We chatted for another few minutes, then the line went dead. I stood motionless in the hallway, with the phone still attached to my ear, unsure suddenly of how to live my life, how to go back into the living room and entertain my wife and daughters as if nothing had happened.

It was a nine-story apartment complex behind the downtown bookstore. It had two elevators but I took the stairs, as though afraid of meeting a familiar face. My hands were sweaty; I wiped them with a handkerchief. I reached the sixth floor and stopped. I suddenly remembered Anatoly’s quick remark before he disconnected the line.

“The millstones of history never stop,” he had said. “That’s why it is very important not to get between them. In your case though, it’s a bit too late, my friend. Your hands were already caught when I got you.” And I understood: that’s all they needed, a hand, even a finger, then it was only a matter of time to squeeze my body and mind between the rusty millstones and grind me into a flat, blind, obedient human being. Just one fucking finger!

I pushed the red button.

The door was unlocked by a tall woman of satanic calm and indistinguishable age.

“Lazarus, isn’t it?” she said, holding the door open. “Major Orlov is waiting for you.”

“I’m sorry,” I mumbled, “is this…”

“You’re not lost, please,” she assured softly. She accompanied me into the living-room and walked away without uttering another word.

Anatoly stood next to the wall-to-wall bookshelves with an unlit cigar in his hand, and said as though reading my mind: “Her name is Iraida Borisovna Borodina. She’s a retired schoolteacher, a great hostess and a widow. Her husband, General…”

“A great hostess?” I dared to interrupt.

“Sit down,” he interrupted, ignoring my question.

And I understood: the casual time was over.

We were about the same age, Anatoly just a couple of months older, with a typical milky-buttery Russian face. A graduate from Leningrad State University, where he studied literature and Russian language, he was recruited by the KGB as soon as he completed his first two years of education. He possessed a practical mind, a good memory, and was moving quite fast up the ranks.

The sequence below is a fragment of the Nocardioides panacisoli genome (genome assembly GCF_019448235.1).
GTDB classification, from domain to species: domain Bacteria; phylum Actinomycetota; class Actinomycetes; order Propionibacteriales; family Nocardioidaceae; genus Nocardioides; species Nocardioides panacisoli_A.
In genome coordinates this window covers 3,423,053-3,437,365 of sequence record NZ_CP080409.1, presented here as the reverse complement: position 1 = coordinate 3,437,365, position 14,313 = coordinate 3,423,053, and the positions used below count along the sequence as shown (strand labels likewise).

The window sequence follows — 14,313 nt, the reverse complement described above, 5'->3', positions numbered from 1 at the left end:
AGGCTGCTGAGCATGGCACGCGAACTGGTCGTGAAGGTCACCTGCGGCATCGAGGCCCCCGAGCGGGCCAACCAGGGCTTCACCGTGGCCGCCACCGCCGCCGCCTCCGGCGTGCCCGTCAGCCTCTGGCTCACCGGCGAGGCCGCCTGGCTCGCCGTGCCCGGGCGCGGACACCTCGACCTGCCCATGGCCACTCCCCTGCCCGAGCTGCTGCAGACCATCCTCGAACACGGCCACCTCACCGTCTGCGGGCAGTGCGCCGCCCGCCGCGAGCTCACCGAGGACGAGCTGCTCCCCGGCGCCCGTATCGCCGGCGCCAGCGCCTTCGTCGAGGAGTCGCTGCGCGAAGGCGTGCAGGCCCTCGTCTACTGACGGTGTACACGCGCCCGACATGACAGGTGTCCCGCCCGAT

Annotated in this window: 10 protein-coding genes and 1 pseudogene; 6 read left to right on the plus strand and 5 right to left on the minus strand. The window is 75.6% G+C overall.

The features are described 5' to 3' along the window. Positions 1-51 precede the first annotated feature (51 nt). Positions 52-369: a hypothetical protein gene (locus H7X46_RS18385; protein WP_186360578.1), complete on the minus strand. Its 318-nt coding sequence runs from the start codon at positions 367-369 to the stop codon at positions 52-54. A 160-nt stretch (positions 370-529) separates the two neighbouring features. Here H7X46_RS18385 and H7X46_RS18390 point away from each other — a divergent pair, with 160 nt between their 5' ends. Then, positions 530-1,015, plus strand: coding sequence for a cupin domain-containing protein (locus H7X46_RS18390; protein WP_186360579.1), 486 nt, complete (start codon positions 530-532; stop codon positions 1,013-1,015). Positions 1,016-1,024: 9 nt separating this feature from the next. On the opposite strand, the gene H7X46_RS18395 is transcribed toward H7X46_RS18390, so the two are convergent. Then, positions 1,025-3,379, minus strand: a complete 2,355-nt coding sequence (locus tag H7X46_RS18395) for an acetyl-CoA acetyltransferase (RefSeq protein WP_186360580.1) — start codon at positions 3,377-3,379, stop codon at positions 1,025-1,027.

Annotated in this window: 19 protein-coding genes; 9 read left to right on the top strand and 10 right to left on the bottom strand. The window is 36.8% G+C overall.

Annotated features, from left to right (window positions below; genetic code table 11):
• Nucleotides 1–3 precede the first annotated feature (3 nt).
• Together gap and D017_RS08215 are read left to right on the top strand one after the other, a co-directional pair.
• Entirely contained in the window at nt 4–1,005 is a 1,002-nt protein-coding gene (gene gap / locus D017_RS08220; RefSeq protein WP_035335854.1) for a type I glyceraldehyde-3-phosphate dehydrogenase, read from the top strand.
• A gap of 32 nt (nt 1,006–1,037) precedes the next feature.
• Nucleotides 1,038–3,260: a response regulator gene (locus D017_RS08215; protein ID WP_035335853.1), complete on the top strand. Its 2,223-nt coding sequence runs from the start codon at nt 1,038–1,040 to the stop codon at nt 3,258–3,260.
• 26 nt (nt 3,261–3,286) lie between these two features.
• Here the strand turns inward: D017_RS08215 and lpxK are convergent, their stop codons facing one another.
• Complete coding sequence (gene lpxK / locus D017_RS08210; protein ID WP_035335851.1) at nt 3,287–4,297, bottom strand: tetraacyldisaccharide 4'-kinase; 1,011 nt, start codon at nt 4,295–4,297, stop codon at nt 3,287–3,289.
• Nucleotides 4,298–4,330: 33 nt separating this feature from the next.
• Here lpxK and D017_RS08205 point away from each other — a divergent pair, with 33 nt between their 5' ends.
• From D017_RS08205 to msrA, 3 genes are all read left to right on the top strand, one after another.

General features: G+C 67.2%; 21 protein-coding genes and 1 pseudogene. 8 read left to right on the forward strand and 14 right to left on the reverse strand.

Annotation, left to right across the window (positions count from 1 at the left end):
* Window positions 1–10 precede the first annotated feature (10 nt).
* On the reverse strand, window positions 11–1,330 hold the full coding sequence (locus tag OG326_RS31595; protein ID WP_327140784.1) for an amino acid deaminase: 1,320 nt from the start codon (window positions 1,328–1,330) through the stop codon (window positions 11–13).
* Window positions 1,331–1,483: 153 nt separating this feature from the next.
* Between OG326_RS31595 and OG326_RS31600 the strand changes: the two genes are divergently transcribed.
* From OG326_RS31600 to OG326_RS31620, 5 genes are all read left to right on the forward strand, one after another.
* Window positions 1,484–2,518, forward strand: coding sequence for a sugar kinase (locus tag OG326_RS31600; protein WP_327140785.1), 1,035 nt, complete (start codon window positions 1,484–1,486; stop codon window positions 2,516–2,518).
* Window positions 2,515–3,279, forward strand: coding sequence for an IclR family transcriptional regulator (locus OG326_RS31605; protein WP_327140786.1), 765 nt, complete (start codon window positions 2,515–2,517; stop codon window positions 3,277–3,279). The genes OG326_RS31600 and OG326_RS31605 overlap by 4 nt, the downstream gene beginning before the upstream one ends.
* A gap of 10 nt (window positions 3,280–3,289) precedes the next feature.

“A cigar?” he offered.

“I actually quit,” I said hurriedly. “Almost a year ago…”

“I’ll take it as a no, but don’t ever lie to me again!” he said in a slightly raised tone of voice. He pulled a tape recorder out of his breast pocket and for the next half an hour I listened to my own secret seminars and the discussions I’d had with my colleagues at that dacha near Moscow. Then he turned the recorder off and said as if nothing happened, “The purpose of today’s meeting is to offer you a job, to point out the advantages and explain the privileges…” At that moment Iraida Borisovna came into the living room with two cups of steaming tea and some sponge cake on a silver tray. She placed everything on the table and walked away.

“Please, help yourself,” said Anatoly. “It’s an herbal green tea from China—very healthy. Does wonders to a man’s sex drive, I’ve been told.”

I took a sip of tea, and asked, “Simply say: you’re offering me to betray my own people?”

“You’re not betraying anybody, not necessarily; at least for now, you’re a Soviet citizen, aren’t you? To defend the interests of your country was never considered a betrayal. I’m not asking you to kill people…”

“Don’t see any difference!”

“…to poison them, to knock out their teeth. Your name will never appear in any documents or pronounced in the interrogation room. If it makes you feel better, you’ll never know what happened to them, how they were punished or if they were punished at all. As far as I see it, you’ll be a ghost, Lazarus, an invisible man. Our organization is very interested in a circle of your friends and acquaintances, Jewish in particular, with whom you have established a lasting relationship. The information about their plans, thoughts, and the contents of letters that are constantly channeled to them from around the world, especially from the United States and Israel, are just a few examples of what can be used…”

“So, it’s a risk-free job, isn’t it?”

“Nothing is completely risk-free, professor, even this healthy tea.”

“I’m actually a college lecturer.”

“Not for long… Any interest in advantages and privileges?”

“Not today, no.”

“We’re done then!”

“Do I have a choice?”

“To avoid punishment? Not really, but that would be something to talk about in detail at our next meeting on Monday. Time’s the same. I also want to remind you that everything I’ve said is strictly confidential and not for public discussion.”

“My wife?”

“It’s for your own good, my friend, believe me.”

I looked straight into Anatoly’s eyes, trying to understand why a young man of his abilities would dedicate his one and only life to a system that is hated by every civilized country. Is it the money or the power to manipulate people’s lives? Or both?

“Don’t judge me and don’t try to understand me,” he read my mind again. “I’ve chosen this life and I have no regrets. Notice this: I can do a few things for you if you decide to consider my offer. If not…well, let’s just say that your life and the lives of your close ones will change forever…and not for the better.”